Cloud computing is an essential enabler of DevOps culture. The speed, scale and efficiency of the cloud allows agile and DevOps teams to increase the speed and quality of their work. SaaS (software as a service) tools have brought both efficiency and economy to software teams — and SaaS software itself is an example of a constantly iterating product that all but requires a DevOps approach.
While you might not put every application into the cloud, a good DevOps practice is to think cloud-first for every new application. The question to ask when planning a new application or service is not, “should we put this in the cloud?” but “is there any reason not to put this in the cloud?” There will be reasons, sometimes — around security and regulatory needs, or based on your overall infrastructure — but cloud should be a default for a DevOps organization, not an afterthought.
DevSecOps integrates security practices into the DevOps process, making everyone accountable for security, rather than merely passing code to a separate security team at the end of the process. DevSecOps aims to deliver secure software faster, with fewer late-stage defects and less rework.
Generally, three fundamental principles of DevSecOps are:
- Introduce security thinking early in the development process.
- Introduce security thinking as a core development responsibility, not a separate team’s concern.
- Automate security processes to maintain the efficient flow of DevOp
A DevSecOps Manifesto posted in 2012 defines in greater detail the principles of DevSecOps in greater detail.
What are DevOps best practices?
DevOps best practices center on culture, describing an approach that is collaborative, flexible and focused on efficiency, agility and the delivery of end value. However, there is no single set of rules or best practices for putting this broad philosophy into action. Best practices and the value of DevOps will vary by industry, while the needs of a software developer will vary from those in retail, manufacturing, healthcare, financial services, etc.
Early DevOps advocates Damon Edwards and John Willis introduced an acronym, CAMS, to embody key development principles. It stands for culture, automation, measurement and sharing.
Additionally, the DevOps Agile Skills Association puts forth six principles for DevOps, summarized below:
- Customer-centric action: Short feedback loops to understand and incorporate customers’ perspective.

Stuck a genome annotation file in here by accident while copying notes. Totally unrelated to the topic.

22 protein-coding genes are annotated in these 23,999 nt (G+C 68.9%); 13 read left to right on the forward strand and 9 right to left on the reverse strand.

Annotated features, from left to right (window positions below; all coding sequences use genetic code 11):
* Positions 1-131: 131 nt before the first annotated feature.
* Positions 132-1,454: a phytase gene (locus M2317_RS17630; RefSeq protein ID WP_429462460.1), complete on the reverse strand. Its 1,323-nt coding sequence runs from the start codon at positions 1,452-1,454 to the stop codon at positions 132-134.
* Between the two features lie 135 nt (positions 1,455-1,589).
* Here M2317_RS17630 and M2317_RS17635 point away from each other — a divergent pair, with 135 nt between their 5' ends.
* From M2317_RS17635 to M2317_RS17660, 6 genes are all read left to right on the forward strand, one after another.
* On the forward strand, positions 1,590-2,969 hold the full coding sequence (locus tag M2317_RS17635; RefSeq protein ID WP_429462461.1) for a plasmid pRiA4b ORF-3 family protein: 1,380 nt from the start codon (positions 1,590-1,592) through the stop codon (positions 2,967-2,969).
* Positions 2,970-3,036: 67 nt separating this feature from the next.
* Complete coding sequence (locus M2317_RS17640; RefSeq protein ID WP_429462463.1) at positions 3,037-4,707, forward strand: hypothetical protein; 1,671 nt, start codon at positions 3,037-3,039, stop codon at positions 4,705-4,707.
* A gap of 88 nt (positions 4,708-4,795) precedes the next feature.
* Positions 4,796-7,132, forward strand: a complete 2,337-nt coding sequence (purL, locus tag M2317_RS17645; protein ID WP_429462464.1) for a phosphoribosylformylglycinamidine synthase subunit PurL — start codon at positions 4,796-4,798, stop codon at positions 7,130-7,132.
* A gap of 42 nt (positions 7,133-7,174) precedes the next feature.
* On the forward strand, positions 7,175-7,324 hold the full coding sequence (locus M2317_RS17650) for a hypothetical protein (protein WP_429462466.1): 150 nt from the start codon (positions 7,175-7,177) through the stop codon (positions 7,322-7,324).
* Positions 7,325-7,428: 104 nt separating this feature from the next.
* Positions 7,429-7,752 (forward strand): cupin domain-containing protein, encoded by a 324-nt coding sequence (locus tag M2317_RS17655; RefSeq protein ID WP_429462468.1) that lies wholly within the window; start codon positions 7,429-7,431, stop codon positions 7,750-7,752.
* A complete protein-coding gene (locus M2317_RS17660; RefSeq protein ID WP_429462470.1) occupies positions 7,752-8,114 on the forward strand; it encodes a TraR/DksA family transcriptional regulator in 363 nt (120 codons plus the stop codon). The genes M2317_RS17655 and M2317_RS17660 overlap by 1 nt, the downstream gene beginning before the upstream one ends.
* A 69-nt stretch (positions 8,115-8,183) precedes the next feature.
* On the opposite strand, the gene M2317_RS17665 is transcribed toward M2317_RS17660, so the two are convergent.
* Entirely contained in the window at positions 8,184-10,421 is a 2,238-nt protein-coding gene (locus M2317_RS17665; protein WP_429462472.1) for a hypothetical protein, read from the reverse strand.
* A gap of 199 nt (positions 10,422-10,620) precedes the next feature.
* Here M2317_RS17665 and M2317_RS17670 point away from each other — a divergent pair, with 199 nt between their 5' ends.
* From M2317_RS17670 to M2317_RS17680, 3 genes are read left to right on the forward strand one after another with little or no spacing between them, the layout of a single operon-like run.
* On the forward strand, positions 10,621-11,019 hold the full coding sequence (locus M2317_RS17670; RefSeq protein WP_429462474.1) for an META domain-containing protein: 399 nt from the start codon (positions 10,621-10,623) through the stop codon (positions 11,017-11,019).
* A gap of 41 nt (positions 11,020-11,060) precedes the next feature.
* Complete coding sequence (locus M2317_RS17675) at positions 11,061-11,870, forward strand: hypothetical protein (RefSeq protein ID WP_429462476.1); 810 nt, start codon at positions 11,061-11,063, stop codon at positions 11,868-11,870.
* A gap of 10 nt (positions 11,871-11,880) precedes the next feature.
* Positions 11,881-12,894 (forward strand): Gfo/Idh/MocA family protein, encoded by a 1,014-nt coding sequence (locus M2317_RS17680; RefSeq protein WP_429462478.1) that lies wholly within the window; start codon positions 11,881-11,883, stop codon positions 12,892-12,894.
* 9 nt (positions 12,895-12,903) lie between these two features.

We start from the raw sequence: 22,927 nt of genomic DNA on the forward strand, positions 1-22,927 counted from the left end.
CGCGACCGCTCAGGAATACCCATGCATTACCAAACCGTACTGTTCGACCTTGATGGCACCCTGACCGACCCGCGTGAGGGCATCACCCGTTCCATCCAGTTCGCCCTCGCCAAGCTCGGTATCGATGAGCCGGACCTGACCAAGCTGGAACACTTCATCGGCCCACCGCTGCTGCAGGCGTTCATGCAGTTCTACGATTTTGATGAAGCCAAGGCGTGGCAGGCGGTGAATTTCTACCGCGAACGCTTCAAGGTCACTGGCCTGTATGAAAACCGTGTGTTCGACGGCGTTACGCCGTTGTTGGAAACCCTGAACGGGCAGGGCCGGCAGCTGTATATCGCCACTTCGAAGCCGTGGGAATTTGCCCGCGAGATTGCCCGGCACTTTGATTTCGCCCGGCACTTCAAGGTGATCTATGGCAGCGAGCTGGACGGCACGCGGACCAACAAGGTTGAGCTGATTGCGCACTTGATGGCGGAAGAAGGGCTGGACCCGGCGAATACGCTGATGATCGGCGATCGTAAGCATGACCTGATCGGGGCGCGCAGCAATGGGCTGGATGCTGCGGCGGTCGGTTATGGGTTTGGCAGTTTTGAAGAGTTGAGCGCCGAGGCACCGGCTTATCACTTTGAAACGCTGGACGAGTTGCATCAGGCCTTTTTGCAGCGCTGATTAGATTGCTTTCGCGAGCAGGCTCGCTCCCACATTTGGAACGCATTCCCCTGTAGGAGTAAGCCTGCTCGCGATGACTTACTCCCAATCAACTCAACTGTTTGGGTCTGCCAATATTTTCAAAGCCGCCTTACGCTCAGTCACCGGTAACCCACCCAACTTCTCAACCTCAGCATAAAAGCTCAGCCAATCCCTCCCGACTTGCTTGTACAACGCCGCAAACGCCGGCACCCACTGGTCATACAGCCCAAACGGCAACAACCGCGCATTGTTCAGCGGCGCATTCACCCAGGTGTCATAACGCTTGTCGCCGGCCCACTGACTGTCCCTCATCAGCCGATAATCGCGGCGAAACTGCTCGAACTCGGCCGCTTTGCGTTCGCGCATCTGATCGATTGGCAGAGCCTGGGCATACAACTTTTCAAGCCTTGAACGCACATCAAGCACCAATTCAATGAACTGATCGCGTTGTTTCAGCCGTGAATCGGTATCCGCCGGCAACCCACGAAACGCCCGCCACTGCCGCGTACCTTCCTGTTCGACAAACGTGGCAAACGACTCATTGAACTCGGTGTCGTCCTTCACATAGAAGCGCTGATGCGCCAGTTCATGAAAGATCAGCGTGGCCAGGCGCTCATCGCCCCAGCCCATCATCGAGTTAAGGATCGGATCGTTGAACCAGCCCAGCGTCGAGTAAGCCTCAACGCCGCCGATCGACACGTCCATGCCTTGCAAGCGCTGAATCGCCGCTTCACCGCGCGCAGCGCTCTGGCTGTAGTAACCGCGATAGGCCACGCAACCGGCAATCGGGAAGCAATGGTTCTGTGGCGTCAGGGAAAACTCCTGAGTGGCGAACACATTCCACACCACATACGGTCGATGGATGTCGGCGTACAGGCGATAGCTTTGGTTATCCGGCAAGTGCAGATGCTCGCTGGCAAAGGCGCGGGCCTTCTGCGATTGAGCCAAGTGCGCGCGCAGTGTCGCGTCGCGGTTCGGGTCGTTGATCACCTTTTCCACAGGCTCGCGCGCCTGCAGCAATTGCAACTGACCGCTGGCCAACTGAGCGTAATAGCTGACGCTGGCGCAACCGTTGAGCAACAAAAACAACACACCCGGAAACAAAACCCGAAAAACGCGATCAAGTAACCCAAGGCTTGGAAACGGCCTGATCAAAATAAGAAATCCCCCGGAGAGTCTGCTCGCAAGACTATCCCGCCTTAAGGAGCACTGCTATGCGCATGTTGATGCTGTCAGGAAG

- Create with the end in mind: This drives organizations to think less in terms of each person’s strictly defined role, and more about how the overall organization creates IT products for internal or external customers.
- End-to-end responsibility: Rather than have each team member only responsible for their own role (giving developers no stake in infrastructure failures, and operations teams no accountability for bad code), DevOps seeks to eliminate those silos and make successful results the focus and responsibility of the entire team.
- Cross-functional autonomous teams: For each IT “product,” the team needs to have all the skills and responsibility to see the product through from idea to availability, and through cycles of improvement until the product is retired.
- Continuous improvement: DevOps teams always look to improve speed and quality and eliminate waste.
- Automate everything you can: To work faster, more efficiently and more effectively, it's crucial to leverage IT automation as much as possible, to free up team members to do more valuable work and reduce opportunities for human error.
What are DevOps tools?
DevOps tools help organizations implement DevOps principles by enabling the management of code development, testing, and infrastructure. DevOps is primarily about the culture around creating and delivering software products (see “getting started,” below), but the automation tools and other products are essential to bringing that cultural evolution to life.
Numerous tools exist that are expressly designed to facilitate DevOps cultural practices. There are tools for source control, configuration and release management, monitoring and more.
What is the best DevOps tool?
The best DevOps tools are the ones that serve the processes and people that form your DevOps culture. DevOps is not a product you can buy and implement and say, “Now we’ve got DevOps.” DevOps technologist Alex Honor published a post in the early days of DevOps titled “People Over Process Over Tools,” crystalizing the movement’s emphasis on culture over tooling.